Consumers are trading down (and Up!) 50% of urban consumers are looking to reduce spends over the next few months, but, growth prospects are there in other categories.
By Kanika Sanghi, Nimisha Jain
“Every truth has two sides – it is as well to look at both, before we commit ourselves to either” — Aesop. Have consumers developed new habits and behaviors in this crisis? The answer we all know is a resounding yes. Changing habits is hard and painstakingly slow – but, the current combination of an enormous health scare combined with economic uncertainty has forced significant changes in consumer behavior. There are many “obvious” trends being spoken about – consumers will trade down, they will go online, they will spend on health. And while all of these are true – when one digs deeper, one realises that this is only half the truth. There is an other half of these trends which is equally important to recognize and understand in order to draw the right implications.
Consumers are trading down (and Up!) 50% of urban consumers are looking to reduce spends over the next few months – they will reduce purchases, postpone spends and trade down to lower priced offerings. But what this hides, is that there are categories where consumers are still trading up and buying better products and brands. Household care is a great example. Komal, 38 year old home maker in Indore, said that earlier when the maid used to wash vessels, she used to use Vim bar. But now that she is doing it herself, she wanted something better for her hands and has therefore moved to using Vim liquid. Staples is another category where we have seen large proportion of consumers (30%) saying that they are looking to buy better products than earlier primarily driven by greater need for health and quality assurance.
Consumers are going online (and to their local stores) COVID has given a huge boost to e-commerce. BCG’s survey suggests that 50% consumers are likely to increase online shopping in the coming months. However, what is also true is that consumers are equally flocking to local stores for some categories. They are avoiding large format stores and malls, but the volumes at small stores are showing much greater resilience. In our survey, 30% of consumers said that they will increase their spends at local stores whereas over 50% said that they will cut down spends at malls. In many categories e-commerce will certainly grow exponentially – but in some others, where touch and feel, familiarity and immediate gratification are key needs, local stores perform much better than online.
This is an opportunity for e-commerce models to evolve to meet these needs – but if they are unable to, the local store may be the ultimate winner. Consumers have stopped sharing (but will look for alternate models). The shared economy was one of the biggest pre-covid consumer trends – across many categories including mobility, living, and even extending (as rentals) to apparel, furniture, appliances. In 2019, 17% of urban consumers had rented a product instead of buying it and a lot more were willing to try “sharing” in the future as per our consumer survey. Given the concerns on hygiene and the need for social distancing, there has been a significant negative impact on this. But before we write it off, it makes sense to rethink. The fundamental driving force behind the shared economy was the economic rationale for the consumer – it provided access to a product or service at a much lower cost. That need is much more accelerated in the current scenario. Payal, 32 year old technophile from Bangalore, says that she is more willing to consider taking a smartphone on rent as it will allow her to see if she really likes it before making the purchase. As consumers look to find more pocket friendly options in the future, sharing/ rental models with adequate measures to ensure hygiene may still find many takers.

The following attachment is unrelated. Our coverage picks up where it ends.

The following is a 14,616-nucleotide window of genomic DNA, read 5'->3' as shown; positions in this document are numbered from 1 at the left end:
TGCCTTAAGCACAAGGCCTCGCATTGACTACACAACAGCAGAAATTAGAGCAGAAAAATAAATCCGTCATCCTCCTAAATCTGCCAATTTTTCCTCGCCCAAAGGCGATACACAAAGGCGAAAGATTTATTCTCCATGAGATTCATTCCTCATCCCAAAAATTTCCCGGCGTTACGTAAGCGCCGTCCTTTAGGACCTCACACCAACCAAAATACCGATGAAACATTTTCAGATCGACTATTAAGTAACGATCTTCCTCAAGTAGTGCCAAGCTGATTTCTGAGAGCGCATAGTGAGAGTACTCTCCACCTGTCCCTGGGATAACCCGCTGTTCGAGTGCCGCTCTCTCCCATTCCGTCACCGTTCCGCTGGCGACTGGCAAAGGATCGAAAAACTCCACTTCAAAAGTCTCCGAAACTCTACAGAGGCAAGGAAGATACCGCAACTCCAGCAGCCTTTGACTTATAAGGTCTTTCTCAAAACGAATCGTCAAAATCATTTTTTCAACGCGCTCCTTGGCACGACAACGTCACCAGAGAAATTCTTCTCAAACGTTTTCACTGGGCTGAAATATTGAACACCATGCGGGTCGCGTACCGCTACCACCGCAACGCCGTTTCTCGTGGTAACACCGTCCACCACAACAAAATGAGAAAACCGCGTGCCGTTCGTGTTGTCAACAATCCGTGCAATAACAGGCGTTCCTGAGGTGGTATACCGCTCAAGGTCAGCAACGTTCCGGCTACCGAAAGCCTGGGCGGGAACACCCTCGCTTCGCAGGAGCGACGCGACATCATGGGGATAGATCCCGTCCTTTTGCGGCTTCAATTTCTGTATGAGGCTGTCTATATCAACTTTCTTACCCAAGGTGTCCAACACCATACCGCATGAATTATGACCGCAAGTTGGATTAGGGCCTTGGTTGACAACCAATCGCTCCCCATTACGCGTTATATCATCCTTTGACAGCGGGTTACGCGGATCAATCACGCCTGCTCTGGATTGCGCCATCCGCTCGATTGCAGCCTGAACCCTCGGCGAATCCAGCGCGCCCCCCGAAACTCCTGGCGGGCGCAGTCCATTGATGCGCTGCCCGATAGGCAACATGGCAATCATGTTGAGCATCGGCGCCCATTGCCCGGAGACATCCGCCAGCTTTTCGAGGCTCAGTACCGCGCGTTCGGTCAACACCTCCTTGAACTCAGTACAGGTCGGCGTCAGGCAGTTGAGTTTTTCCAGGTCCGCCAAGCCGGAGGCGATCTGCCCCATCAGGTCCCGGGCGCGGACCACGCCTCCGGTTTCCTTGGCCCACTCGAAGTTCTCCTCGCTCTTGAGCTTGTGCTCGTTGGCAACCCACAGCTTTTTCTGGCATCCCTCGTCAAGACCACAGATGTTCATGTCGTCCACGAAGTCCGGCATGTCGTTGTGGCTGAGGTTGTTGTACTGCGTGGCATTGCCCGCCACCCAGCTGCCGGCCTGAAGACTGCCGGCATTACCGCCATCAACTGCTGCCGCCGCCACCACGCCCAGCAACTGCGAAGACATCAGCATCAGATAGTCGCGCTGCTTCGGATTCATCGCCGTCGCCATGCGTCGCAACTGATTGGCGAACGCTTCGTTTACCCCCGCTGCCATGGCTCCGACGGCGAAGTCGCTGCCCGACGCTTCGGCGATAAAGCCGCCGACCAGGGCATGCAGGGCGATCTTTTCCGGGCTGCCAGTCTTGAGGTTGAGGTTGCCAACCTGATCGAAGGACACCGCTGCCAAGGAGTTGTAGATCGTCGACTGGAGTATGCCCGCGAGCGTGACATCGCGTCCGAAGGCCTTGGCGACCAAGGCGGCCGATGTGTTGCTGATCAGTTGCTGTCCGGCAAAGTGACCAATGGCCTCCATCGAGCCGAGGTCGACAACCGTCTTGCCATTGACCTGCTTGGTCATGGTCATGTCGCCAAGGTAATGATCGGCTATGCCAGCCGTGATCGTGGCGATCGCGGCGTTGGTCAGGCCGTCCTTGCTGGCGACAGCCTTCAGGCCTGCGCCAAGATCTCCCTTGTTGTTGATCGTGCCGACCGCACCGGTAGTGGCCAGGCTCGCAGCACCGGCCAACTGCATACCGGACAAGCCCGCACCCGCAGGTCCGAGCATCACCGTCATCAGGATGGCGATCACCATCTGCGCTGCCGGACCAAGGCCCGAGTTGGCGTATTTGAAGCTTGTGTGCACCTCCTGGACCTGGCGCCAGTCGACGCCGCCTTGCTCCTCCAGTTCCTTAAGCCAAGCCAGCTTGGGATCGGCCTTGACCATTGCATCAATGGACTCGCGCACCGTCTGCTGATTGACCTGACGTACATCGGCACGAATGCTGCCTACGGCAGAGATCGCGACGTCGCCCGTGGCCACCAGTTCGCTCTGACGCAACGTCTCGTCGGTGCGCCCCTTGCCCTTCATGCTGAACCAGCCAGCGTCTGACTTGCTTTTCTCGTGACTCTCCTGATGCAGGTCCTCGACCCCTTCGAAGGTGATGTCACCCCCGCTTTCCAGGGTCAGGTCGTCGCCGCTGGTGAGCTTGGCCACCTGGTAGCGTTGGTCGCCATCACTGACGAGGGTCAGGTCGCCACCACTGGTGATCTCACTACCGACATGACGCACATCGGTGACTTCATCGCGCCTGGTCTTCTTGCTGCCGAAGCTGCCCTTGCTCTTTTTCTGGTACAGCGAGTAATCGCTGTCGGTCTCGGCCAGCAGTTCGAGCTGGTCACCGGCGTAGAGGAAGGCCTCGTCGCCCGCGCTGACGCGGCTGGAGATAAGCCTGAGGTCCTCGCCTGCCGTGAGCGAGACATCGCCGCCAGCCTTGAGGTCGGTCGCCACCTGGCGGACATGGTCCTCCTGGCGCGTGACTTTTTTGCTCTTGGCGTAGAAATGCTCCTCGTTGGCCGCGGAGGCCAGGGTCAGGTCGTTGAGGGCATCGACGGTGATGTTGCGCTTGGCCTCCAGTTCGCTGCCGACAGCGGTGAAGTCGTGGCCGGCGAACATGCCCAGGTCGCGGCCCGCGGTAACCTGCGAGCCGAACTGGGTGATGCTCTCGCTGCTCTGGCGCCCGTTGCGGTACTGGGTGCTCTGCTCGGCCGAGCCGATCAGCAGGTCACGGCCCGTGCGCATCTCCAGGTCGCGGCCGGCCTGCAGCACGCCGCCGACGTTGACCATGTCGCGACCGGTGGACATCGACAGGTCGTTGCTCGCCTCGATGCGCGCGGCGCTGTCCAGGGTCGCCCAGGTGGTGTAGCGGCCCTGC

Consumers will fly to trusted brands (both big and small!) In times of crisis, consumers become more risk averse and lean on trusted brands. Often we consider size and popularity as an indicator of trust, implying that larger and more well-known brands are better placed in the current scenario.
On the contrary, our work with consumers show that the correlation between brand trust and popularity is not that strong. Irrespective of the scale of brand, there is an opportunity for brands to connect with consumers on things that matter in these times, win their trust and thereby a share of their wallets. In fact, a lot of small brands are actively using this opportunity to engage much more deeply with consumers in these times.
Psychologists say that when crises strike and shake our existing schemas – then habits change, and consumers are more willing than ever before to try new products and brands. This crisis is an opportunity like never before – to capitalize on this disruption in consumer schemas and habits. But looking at just one side of this change may lead one to wrong answers. Brands will need to look at both sides of the truth to truly identify the real opportunities to succeed.
Kanika Sanghi is Partner and Associate Director, India Leader – Center for Customer Insight and Nimisha Jain is Managing Director and Partner, Asia-Pacific Leader – Marketing, Sales and Pricing Practice, BCG. Views expressed are the authors’ own.